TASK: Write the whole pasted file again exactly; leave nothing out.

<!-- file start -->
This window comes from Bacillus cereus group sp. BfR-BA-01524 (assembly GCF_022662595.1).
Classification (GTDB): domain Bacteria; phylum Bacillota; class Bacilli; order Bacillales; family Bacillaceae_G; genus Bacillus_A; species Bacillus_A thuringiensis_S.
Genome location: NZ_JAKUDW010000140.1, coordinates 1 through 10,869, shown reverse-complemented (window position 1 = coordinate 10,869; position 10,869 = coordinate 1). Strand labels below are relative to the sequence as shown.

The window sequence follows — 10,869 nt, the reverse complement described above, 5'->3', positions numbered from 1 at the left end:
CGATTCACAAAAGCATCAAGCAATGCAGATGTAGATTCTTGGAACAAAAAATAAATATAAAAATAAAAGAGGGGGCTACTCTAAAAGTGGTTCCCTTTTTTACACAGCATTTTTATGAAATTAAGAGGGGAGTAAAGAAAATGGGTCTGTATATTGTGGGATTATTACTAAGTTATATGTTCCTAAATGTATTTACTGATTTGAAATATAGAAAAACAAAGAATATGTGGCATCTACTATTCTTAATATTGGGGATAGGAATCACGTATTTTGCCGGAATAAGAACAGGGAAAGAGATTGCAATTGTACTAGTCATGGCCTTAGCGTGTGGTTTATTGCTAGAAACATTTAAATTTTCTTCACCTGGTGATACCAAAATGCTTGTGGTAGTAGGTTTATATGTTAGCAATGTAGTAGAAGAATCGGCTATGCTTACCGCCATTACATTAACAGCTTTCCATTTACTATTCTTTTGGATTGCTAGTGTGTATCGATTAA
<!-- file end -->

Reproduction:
This window comes from Bacillus cereus group sp. BfR-BA-01524 (assembly GCF_022662595.1).
Classification (GTDB): domain Bacteria; phylum Bacillota; class Bacilli; order Bacillales; family Bacillaceae_G; genus Bacillus_A; species Bacillus_A thuringiensis_S.
Genome location: NZ_JAKUDW010000140.1, coordinates 1 through 10,869, shown reverse-complemented (window position 1 = coordinate 10,869; position 10,869 = coordinate 1). Strand labels below are relative to the sequence as shown.

The window sequence follows — 10,869 nt, the reverse complement described above, 5'->3', positions numbered from 1 at the left end:
CGATTCACAAAAGCATCAAGCAATGCAGATGTAGATTCTTGGAACAAAAAATAAATATAAAAATAAAAGAGGGGGCTACTCTAAAAGTGGTTCCCTTTTTTACACAGCATTTTTATGAAATTAAGAGGGGAGTAAAGAAAATGGGTCTGTATATTGTGGGATTATTACTAAGTTATATGTTCCTAAATGTATTTACTGATTTGAAATATAGAAAAACAAAGAATATGTGGCATCTACTATTCTTAATATTGGGGATAGGAATCACGTATTTTGCCGGAATAAGAACAGGGAAAGAGATTGCAATTGTACTAGTCATGGCCTTAGCGTGTGGTTTATTGCTAGAAACATTTAAATTTTCTTCACCTGGTGATACCAAAATGCTTGTGGTAGTAGGTTTATATGTTAGCAATGTAGTAGAAGAATCGGCTATGCTTACCGCCATTACATTAACAGCTTTCCATTTACTATTCTTTTGGATTGCTAGTGTGTATCGATTAA